A Texas jury found Allen Stanford, Texan financier, multi-billionaire and cricket mogul, guilty of $7 billion fraud Tuesday. A Houston court found the 61-year-old businessman guilty on 13 of 14 counts including conspiracy to defraud investors. A sentencing hearing won't be held for months, leaving Stanford to sit in jail as he has since 2009, when he was arrested for operating one of the largest Ponzi schemes in history. He could face 20 years in prison. Ali Fazel, Stanford's attorney, says his client could still appeal the ruling.
Defrauded investors hope to reclaim more than $300 million in funds from 30 accounts Stanford holds in countries like Britain, Canada and Switzerland. As the ruling came in, investors duped by Stanford expressed relief over the ruling, but commented that the guilty verdict would not restore defrauded funds any faster, the AP reported. A civil case, heard by the same jury that convicted Stanford on Tuesday, will hear the trial to reclaim the wayward funds, beginning Wednesday.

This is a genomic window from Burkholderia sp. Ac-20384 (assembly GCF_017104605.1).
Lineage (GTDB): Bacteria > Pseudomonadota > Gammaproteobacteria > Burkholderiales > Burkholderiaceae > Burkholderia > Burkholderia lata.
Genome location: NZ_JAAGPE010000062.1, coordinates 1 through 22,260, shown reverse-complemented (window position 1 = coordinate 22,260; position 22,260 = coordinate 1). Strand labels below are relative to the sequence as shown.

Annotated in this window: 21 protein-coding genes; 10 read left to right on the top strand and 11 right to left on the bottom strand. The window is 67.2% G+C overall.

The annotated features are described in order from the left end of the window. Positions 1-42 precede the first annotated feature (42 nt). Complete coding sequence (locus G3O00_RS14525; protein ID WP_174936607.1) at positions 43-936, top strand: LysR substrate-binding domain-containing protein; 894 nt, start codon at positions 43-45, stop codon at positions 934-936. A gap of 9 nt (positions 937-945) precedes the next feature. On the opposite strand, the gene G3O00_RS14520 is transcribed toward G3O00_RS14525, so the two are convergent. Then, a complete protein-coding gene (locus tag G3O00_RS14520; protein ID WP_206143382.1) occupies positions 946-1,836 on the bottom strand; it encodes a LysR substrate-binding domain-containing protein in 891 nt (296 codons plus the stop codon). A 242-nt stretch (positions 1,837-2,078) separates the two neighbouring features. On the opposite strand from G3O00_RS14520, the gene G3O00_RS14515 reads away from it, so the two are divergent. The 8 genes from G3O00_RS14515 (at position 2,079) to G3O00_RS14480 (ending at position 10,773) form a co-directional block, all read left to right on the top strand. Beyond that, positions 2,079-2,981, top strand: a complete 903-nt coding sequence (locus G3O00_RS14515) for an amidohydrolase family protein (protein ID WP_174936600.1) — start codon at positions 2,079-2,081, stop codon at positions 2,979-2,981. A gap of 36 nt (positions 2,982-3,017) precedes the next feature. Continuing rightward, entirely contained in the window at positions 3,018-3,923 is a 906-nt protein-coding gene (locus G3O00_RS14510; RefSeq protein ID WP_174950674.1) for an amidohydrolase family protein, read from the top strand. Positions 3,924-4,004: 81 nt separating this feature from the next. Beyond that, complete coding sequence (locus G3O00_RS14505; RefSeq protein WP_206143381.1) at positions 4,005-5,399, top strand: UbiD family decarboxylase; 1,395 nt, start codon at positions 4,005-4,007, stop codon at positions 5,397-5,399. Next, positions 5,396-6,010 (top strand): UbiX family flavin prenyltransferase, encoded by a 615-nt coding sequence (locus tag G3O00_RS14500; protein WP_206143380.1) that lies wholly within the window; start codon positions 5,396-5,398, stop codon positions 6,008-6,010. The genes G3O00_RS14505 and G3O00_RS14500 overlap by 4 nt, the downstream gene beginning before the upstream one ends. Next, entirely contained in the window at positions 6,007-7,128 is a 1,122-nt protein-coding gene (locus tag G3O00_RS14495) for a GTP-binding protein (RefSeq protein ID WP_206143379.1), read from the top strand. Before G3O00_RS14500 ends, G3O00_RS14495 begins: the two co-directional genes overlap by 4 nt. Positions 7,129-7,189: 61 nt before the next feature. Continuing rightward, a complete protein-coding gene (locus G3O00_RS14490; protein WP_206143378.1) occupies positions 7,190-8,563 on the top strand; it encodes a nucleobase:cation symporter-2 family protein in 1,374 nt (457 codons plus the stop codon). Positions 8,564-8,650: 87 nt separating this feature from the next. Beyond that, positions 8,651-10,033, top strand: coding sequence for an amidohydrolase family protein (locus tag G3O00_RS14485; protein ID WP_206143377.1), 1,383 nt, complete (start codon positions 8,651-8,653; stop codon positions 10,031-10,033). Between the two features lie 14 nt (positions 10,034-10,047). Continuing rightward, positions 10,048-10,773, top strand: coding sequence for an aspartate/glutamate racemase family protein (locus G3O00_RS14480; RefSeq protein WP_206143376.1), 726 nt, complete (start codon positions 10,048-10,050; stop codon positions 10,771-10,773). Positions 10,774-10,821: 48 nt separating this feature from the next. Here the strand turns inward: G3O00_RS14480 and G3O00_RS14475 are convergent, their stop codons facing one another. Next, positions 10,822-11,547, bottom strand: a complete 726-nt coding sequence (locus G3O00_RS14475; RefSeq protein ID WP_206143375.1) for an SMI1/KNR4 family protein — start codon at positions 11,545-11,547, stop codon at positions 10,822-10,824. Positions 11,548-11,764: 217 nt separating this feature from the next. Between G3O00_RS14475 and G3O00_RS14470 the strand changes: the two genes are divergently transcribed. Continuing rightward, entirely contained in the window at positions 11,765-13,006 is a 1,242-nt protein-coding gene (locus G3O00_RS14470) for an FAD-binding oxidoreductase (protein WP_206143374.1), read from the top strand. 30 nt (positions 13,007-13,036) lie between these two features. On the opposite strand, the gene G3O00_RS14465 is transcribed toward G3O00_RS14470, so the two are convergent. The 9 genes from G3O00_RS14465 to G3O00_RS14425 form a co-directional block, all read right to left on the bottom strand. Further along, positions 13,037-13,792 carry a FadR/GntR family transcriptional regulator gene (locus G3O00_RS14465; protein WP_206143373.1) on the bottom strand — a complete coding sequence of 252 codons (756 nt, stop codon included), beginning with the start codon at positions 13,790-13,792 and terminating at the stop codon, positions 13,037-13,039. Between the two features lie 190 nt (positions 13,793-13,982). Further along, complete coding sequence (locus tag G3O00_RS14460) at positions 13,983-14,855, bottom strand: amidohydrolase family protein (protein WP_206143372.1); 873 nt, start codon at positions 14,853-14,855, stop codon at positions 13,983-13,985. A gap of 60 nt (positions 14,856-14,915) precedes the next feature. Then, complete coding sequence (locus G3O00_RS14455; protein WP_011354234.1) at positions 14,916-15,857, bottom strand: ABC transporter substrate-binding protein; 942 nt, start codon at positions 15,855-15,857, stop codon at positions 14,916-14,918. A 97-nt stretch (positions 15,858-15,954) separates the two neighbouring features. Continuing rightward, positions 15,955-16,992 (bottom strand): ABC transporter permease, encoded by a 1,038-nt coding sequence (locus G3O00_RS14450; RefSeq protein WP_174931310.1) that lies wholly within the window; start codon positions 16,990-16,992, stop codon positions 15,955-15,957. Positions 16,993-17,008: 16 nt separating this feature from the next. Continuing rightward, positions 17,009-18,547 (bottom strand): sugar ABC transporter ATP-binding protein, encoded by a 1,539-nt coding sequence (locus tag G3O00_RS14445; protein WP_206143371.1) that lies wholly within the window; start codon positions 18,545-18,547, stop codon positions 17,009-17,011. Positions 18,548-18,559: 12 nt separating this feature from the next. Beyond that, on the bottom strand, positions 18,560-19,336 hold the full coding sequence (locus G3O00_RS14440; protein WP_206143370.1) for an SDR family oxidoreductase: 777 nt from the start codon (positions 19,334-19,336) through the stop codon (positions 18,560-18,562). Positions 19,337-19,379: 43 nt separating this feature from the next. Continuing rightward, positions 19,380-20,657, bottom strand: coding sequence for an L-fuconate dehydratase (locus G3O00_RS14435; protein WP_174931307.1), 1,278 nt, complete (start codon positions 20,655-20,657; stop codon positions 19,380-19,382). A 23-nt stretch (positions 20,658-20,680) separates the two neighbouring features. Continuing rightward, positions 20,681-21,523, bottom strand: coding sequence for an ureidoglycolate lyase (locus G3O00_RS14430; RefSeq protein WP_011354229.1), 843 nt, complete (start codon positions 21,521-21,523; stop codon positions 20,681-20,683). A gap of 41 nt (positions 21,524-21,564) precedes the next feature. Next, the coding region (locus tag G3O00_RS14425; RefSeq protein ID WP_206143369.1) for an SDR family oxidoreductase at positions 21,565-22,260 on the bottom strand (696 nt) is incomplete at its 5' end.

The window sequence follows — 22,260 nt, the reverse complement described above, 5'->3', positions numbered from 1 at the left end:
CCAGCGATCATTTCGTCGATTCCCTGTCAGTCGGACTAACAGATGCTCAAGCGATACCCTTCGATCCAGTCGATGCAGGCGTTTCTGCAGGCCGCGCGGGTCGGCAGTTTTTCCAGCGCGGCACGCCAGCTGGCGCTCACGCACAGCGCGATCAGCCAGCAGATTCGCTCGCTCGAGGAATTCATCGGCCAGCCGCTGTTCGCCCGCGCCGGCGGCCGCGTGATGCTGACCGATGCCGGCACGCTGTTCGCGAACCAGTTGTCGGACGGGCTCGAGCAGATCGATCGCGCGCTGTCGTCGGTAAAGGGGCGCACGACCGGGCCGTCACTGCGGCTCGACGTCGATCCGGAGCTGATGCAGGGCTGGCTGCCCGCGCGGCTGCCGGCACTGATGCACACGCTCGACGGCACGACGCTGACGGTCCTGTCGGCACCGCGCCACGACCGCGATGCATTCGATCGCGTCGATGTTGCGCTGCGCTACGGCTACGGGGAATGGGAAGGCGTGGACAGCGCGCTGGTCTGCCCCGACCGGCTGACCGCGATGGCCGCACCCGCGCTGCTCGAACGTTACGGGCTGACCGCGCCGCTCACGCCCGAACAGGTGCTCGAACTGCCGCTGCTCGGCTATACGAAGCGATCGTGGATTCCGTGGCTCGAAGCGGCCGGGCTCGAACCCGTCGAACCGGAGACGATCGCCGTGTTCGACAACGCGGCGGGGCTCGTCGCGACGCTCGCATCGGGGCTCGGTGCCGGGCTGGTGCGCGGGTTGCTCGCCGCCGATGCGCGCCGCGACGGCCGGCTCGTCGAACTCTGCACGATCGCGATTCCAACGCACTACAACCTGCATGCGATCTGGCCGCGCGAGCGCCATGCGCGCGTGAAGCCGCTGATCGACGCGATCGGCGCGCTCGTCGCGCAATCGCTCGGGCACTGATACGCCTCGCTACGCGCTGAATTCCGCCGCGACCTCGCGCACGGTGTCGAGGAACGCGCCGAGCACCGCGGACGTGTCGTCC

Prosecutors presented final arguments in the trial Thursday, March 1, arguing Stanford lied to investors about the security of their investments in accounts held in Antigua. The Caribbean island nation stripped Stanford of the knighthood to him of 2006. Stanford at one time entretained politicians on there, where he owned a newspaper and a restaurant, The Daily Beast reported. ESPNcricinfo reported that, in the hope of battling a rising Indian cricket league, the English and Wales Cricket Board profited heavily from Allen's lawbreaking.
In an unrelated but similar case, Bernard Madoff was sentenced to 150 years in prison for similar crimes.